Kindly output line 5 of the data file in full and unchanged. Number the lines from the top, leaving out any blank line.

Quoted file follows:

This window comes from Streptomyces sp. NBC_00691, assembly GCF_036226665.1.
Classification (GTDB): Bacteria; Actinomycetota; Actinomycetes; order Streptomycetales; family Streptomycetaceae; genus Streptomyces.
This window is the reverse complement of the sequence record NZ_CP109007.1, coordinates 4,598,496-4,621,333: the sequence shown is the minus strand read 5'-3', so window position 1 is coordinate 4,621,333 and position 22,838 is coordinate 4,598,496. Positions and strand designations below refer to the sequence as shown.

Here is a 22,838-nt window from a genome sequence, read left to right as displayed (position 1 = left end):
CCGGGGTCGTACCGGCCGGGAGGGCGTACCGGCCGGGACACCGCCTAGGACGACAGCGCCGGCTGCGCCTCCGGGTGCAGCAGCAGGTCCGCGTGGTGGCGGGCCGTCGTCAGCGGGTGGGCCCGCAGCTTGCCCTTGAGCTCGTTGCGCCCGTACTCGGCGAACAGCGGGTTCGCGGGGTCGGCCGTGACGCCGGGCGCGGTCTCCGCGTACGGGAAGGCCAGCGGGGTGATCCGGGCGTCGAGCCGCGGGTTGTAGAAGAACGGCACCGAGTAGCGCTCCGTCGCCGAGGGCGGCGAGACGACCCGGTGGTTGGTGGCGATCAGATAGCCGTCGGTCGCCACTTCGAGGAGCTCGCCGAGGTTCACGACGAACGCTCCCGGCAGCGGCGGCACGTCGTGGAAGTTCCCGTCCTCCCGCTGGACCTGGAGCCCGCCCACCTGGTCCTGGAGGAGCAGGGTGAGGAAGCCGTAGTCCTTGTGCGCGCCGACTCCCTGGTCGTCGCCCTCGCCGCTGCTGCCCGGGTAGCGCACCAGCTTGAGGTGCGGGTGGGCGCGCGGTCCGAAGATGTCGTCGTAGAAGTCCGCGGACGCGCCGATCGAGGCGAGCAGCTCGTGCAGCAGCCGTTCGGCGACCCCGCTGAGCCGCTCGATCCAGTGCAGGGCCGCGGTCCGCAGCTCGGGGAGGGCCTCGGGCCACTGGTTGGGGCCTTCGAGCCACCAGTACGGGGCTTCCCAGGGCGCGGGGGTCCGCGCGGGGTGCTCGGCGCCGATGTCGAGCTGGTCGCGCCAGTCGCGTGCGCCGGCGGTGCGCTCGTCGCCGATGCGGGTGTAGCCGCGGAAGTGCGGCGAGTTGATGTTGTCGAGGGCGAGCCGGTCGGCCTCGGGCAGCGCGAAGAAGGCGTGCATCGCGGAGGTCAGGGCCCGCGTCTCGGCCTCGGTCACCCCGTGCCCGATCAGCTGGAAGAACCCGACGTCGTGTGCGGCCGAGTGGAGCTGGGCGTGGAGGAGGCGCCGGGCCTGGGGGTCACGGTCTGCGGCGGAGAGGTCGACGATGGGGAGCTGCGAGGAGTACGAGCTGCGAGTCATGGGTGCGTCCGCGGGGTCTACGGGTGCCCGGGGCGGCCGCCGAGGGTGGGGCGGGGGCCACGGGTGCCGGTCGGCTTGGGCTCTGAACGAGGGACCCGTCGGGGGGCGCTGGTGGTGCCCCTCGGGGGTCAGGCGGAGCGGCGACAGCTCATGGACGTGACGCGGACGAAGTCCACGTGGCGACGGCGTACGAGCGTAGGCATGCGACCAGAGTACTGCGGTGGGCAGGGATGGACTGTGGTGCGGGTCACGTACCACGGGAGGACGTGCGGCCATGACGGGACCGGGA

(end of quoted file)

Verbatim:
CCGGGGTCGTACCGGCCGGGAGGGCGTACCGGCCGGGACACCGCCTAGGACGACAGCGCCGGCTGCGCCTCCGGGTGCAGCAGCAGGTCCGCGTGGTGGCGGGCCGTCGTCAGCGGGTGGGCCCGCAGCTTGCCCTTGAGCTCGTTGCGCCCGTACTCGGCGAACAGCGGGTTCGCGGGGTCGGCCGTGACGCCGGGCGCGGTCTCCGCGTACGGGAAGGCCAGCGGGGTGATCCGGGCGTCGAGCCGCGGGTTGTAGAAGAACGGCACCGAGTAGCGCTCCGTCGCCGAGGGCGGCGAGACGACCCGGTGGTTGGTGGCGATCAGATAGCCGTCGGTCGCCACTTCGAGGAGCTCGCCGAGGTTCACGACGAACGCTCCCGGCAGCGGCGGCACGTCGTGGAAGTTCCCGTCCTCCCGCTGGACCTGGAGCCCGCCCACCTGGTCCTGGAGGAGCAGGGTGAGGAAGCCGTAGTCCTTGTGCGCGCCGACTCCCTGGTCGTCGCCCTCGCCGCTGCTGCCCGGGTAGCGCACCAGCTTGAGGTGCGGGTGGGCGCGCGGTCCGAAGATGTCGTCGTAGAAGTCCGCGGACGCGCCGATCGAGGCGAGCAGCTCGTGCAGCAGCCGTTCGGCGACCCCGCTGAGCCGCTCGATCCAGTGCAGGGCCGCGGTCCGCAGCTCGGGGAGGGCCTCGGGCCACTGGTTGGGGCCTTCGAGCCACCAGTACGGGGCTTCCCAGGGCGCGGGGGTCCGCGCGGGGTGCTCGGCGCCGATGTCGAGCTGGTCGCGCCAGTCGCGTGCGCCGGCGGTGCGCTCGTCGCCGATGCGGGTGTAGCCGCGGAAGTGCGGCGAGTTGATGTTGTCGAGGGCGAGCCGGTCGGCCTCGGGCAGCGCGAAGAAGGCGTGCATCGCGGAGGTCAGGGCCCGCGTCTCGGCCTCGGTCACCCCGTGCCCGATCAGCTGGAAGAACCCGACGTCGTGTGCGGCCGAGTGGAGCTGGGCGTGGAGGAGGCGCCGGGCCTGGGGGTCACGGTCTGCGGCGGAGAGGTCGACGATGGGGAGCTGCGAGGAGTACGAGCTGCGAGTCATGGGTGCGTCCGCGGGGTCTACGGGTGCCCGGGGCGGCCGCCGAGGGTGGGGCGGGGGCCACGGGTGCCGGTCGGCTTGGGCTCTGAACGAGGGACCCGTCGGGGGGCGCTGGTGGTGCCCCTCGGGGGTCAGGCGGAGCGGCGACAGCTCATGGACGTGACGCGGACGAAGTCCACGTGGCGACGGCGTACGAGCGTAGGCATGCGACCAGAGTACTGCGGTGGGCAGGGATGGACTGTGGTGCGGGTCACGTACCACGGGAGGACGTGCGGCCATGACGGGACCGGGA